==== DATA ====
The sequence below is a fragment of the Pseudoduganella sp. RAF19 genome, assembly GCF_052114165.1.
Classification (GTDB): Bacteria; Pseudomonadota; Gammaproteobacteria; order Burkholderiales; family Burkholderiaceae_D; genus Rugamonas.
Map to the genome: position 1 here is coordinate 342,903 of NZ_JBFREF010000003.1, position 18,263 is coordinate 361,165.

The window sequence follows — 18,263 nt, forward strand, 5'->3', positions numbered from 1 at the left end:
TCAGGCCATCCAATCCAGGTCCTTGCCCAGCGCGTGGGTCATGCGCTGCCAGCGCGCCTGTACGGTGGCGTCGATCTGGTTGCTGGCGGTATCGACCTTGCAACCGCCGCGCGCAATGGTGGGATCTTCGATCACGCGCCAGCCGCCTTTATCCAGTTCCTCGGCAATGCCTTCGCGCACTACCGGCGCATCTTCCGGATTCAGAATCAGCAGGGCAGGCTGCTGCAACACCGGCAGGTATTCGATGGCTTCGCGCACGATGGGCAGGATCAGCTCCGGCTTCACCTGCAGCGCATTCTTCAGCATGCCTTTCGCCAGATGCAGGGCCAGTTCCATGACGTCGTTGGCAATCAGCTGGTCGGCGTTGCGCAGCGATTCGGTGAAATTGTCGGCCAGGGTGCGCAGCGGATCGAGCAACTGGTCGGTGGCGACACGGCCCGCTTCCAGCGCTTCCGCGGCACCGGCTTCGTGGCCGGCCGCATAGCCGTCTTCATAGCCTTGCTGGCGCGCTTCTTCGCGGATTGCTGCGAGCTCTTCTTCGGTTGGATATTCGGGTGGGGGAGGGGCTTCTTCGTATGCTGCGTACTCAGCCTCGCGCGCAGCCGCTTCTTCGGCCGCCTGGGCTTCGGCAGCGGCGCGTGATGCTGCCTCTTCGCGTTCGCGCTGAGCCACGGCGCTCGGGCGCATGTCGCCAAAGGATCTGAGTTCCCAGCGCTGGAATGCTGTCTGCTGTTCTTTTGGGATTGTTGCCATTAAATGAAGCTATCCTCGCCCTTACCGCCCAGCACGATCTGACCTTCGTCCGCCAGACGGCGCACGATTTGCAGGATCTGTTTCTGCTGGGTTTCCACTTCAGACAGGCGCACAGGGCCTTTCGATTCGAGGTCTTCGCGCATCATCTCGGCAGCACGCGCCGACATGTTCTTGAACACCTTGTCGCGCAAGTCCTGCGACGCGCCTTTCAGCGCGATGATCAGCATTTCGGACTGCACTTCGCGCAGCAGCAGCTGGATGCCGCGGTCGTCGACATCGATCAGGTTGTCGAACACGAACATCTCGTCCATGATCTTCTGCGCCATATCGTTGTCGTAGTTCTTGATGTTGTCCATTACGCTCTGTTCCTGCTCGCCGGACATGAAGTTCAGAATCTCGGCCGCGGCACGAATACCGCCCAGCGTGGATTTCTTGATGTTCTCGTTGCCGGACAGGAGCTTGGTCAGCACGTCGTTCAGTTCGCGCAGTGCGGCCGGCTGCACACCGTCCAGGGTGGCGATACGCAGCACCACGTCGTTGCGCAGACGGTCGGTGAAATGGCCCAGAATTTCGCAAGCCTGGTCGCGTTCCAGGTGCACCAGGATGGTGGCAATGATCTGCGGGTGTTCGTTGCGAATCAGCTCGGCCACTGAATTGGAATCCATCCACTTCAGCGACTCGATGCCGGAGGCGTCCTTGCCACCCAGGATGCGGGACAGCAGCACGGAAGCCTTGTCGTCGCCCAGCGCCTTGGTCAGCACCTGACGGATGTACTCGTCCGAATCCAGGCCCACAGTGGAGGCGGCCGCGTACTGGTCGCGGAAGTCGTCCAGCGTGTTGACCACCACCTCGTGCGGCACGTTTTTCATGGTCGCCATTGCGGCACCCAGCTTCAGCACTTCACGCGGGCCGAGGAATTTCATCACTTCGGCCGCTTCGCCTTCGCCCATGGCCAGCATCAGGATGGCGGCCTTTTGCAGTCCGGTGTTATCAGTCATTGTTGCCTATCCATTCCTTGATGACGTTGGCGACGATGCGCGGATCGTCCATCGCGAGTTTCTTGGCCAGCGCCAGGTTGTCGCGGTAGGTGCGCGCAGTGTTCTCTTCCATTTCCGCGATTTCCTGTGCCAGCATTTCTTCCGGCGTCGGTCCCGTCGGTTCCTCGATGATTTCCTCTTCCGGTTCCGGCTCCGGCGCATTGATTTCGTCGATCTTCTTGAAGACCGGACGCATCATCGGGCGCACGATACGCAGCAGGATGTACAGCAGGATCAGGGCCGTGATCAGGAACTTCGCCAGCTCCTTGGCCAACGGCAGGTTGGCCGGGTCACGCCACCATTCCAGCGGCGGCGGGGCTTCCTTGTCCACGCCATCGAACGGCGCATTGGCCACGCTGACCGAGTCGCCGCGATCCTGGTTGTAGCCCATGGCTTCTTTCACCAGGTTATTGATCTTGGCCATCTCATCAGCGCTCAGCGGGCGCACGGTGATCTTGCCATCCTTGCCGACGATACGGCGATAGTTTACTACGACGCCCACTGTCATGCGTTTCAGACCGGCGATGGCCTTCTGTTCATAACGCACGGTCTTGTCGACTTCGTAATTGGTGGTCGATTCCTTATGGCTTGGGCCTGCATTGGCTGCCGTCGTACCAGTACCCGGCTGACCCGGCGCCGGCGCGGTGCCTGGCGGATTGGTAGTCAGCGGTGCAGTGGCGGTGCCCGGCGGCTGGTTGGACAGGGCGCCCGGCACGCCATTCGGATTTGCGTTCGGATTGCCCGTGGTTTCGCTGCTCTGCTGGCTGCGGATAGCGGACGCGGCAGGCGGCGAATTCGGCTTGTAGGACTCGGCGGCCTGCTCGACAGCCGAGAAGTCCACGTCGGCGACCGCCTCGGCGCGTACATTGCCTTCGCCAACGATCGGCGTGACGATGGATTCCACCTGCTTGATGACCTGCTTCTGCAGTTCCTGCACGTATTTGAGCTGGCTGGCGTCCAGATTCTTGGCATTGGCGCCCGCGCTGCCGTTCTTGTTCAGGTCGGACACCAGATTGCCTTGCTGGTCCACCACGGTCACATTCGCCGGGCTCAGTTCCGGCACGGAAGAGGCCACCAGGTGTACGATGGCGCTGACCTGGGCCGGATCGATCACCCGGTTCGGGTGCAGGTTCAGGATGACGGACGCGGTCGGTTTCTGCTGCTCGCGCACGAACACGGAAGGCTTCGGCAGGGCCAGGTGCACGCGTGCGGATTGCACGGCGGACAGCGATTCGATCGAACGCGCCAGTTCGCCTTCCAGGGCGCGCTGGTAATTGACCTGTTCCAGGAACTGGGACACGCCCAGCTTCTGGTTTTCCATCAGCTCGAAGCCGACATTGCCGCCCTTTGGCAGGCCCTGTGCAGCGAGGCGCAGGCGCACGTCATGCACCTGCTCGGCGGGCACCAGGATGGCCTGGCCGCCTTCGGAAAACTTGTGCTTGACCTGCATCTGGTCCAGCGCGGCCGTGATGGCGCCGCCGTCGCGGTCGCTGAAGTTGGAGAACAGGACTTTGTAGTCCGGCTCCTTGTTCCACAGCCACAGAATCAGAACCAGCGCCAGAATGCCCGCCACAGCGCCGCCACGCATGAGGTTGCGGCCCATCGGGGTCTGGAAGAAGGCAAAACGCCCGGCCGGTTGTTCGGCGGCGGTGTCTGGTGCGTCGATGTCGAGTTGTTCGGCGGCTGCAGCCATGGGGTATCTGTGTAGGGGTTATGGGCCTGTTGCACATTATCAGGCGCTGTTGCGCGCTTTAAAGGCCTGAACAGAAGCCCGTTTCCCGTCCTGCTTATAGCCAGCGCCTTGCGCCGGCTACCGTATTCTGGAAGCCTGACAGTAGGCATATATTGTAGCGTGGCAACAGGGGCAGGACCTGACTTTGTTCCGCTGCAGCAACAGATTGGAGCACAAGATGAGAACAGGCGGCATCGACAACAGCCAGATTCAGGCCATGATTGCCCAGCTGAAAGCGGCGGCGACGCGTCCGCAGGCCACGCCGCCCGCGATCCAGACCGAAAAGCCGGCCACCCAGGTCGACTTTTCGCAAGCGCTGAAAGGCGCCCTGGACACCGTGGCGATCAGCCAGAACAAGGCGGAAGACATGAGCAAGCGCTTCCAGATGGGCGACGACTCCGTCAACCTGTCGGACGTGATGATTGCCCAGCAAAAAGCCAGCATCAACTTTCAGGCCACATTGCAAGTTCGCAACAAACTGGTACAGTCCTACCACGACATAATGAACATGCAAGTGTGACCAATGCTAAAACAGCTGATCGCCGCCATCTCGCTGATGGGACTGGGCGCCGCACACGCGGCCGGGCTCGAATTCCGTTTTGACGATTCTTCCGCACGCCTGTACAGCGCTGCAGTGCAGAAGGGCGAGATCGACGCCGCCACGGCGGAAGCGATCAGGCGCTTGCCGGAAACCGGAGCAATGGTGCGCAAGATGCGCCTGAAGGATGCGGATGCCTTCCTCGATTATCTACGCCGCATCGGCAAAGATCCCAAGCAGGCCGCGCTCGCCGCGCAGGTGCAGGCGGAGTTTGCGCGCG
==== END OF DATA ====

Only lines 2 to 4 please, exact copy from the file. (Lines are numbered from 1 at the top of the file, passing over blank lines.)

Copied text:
Classification (GTDB): Bacteria; Pseudomonadota; Gammaproteobacteria; order Burkholderiales; family Burkholderiaceae_D; genus Rugamonas.
Map to the genome: position 1 here is coordinate 342,903 of NZ_JBFREF010000003.1, position 18,263 is coordinate 361,165.

The window sequence follows — 18,263 nt, forward strand, 5'->3', positions numbered from 1 at the left end: